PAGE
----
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Am J Physiol Heart Circ Physiol. 2000 Apr;278(4):H1056-68.

Activation of mRNA translation in rat cardiac myocytes by insulin involves multiple rapamycin-sensitive steps.

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1
Department of Anatomy and Physiology, Medical Sciences Institute, University of Dundee, Dundee DD1 5EH, United Kingdom.

Abstract

Insulin acutely activates protein synthesis in ventricular cardiomyocytes from adult rats. In this study, we have established the methodology for studying the regulation of the signaling pathways and translation factors that may be involved in this response and have examined the effects of acute insulin treatment on them. Insulin rapidly activated the 70-kDa ribosomal S6 kinase (p70 S6k), and this effect was inhibited both by rapamycin and by inhibitors of phosphatidylinositol 3-kinase. The activation of p70 S6k is mediated by a signaling pathway involving the mammalian target of rapamycin (mTOR), which also modulates other translation factors. These include the eukaryotic initiation factor (eIF) 4E binding proteins (4E-BPs) and eukaryotic elongation factor 2 (eEF2). Insulin caused phosphorylation of 4E-BP1 and induced its dissociation from eIF4E, and these effects were also blocked by rapamycin. Concomitant with this, insulin increased the binding of eIF4E to eIF4G. Insulin also activated protein kinase B (PKB), which may lie upstream of p70 S6k and 4E-BP1, with the activation of the different isoforms being in the order alpha>beta>gamma. Insulin also caused inhibition of glycogen synthase kinase 3, which lies downstream of PKB, and of eEF2 kinase. The phosphorylation of eEF2 itself was also decreased by insulin, and this effect and the inactivation of eEF2 kinase were attenuated by rapamycin. The activation of overall protein synthesis by insulin in cardiomyocytes was substantially inhibited by rapamycin (but not by inhibitors of other specific signaling pathways, e.g., mitogen-activated protein kinase), showing that signaling events linked to mTOR play a major role in the control of translation by insulin in this cell type.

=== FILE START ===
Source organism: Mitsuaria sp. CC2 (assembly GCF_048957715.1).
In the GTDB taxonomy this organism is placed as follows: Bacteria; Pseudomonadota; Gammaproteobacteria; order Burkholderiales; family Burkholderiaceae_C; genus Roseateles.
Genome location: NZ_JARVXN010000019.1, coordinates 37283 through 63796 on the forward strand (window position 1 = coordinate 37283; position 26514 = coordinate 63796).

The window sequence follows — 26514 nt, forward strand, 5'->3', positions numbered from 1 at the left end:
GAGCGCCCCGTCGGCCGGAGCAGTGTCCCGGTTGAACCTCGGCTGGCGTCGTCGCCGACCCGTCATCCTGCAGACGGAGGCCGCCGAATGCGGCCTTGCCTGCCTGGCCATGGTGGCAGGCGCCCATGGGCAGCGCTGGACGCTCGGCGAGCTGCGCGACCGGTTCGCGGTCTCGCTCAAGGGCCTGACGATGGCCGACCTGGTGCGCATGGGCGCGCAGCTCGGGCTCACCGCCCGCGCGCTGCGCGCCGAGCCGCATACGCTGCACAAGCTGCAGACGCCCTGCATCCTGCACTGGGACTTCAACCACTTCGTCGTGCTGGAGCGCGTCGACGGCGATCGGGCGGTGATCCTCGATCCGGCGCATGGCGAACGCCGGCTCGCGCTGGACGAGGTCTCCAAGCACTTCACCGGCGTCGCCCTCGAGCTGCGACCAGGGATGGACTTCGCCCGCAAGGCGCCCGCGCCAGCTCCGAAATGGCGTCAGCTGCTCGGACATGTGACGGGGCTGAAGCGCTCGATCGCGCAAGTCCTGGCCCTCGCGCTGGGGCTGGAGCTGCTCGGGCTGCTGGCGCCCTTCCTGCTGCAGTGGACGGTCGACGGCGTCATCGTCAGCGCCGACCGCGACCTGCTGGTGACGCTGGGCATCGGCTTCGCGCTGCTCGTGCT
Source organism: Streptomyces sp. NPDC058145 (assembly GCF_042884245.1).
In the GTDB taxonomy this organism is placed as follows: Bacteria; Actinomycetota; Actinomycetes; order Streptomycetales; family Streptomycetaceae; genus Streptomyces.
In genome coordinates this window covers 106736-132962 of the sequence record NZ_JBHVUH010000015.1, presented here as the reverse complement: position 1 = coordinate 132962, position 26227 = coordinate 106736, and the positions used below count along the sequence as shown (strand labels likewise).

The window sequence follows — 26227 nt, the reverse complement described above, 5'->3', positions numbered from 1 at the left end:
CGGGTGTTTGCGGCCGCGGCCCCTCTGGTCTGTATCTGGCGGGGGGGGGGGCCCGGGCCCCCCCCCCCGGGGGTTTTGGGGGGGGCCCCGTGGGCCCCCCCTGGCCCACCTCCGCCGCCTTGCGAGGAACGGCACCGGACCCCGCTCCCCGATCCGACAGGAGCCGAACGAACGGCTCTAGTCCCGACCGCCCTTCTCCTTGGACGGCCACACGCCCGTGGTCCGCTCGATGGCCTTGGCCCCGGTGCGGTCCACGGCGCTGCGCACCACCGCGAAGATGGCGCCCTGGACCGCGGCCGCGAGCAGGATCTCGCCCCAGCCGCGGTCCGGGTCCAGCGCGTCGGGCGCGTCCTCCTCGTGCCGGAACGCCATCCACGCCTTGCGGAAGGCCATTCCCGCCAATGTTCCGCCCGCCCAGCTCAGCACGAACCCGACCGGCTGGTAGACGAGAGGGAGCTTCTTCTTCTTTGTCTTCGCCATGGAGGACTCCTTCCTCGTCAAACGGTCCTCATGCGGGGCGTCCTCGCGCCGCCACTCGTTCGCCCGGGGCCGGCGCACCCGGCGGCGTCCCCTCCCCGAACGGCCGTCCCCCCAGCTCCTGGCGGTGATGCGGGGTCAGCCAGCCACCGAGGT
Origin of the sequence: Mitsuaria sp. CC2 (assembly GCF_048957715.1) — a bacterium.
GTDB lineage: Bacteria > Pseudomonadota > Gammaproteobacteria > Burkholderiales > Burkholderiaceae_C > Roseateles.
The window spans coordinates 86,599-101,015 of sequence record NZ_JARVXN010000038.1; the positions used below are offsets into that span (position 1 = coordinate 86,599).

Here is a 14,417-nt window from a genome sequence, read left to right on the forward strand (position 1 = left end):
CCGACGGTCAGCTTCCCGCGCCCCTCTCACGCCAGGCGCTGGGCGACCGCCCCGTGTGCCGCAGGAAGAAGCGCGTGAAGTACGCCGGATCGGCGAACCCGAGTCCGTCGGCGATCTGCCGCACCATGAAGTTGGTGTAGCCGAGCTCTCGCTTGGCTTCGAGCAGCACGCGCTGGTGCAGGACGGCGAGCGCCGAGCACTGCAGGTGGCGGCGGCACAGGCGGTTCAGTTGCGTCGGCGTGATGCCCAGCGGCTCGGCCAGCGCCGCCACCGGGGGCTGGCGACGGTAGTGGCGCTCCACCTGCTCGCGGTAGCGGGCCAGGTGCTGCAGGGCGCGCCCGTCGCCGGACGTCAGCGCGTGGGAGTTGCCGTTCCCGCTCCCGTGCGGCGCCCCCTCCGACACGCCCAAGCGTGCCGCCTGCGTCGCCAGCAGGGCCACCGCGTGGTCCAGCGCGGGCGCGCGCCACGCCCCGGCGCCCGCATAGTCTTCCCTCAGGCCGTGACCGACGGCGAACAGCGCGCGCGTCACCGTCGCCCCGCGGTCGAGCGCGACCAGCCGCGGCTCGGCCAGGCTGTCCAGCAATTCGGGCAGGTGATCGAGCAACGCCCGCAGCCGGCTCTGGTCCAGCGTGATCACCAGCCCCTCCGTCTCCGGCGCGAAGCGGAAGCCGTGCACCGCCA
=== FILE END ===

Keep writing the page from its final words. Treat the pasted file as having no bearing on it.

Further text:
PMID:
10749698
[Indexed for MEDLINE]
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